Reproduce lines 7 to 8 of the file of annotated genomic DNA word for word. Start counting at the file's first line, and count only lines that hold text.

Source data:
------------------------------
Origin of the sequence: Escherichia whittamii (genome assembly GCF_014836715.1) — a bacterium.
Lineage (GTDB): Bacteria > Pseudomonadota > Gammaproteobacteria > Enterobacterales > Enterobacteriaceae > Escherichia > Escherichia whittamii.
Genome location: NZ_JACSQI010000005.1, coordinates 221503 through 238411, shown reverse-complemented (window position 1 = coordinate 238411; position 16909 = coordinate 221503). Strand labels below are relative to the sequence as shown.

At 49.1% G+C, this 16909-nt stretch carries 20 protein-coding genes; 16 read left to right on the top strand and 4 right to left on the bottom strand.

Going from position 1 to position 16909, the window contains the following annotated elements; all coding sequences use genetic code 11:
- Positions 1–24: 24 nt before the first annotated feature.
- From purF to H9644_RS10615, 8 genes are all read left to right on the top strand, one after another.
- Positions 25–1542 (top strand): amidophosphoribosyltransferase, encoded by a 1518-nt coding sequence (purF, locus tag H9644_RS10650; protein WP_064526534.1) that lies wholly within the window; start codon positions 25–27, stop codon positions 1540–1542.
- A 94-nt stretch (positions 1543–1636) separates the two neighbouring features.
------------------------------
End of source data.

- From purF to H9644_RS10615, 8 genes are all read left to right on the top strand, one after another.
- Positions 25–1542 (top strand): amidophosphoribosyltransferase, encoded by a 1518-nt coding sequence (purF, locus tag H9644_RS10650; protein WP_064526534.1) that lies wholly within the window; start codon positions 25–27, stop codon positions 1540–1542.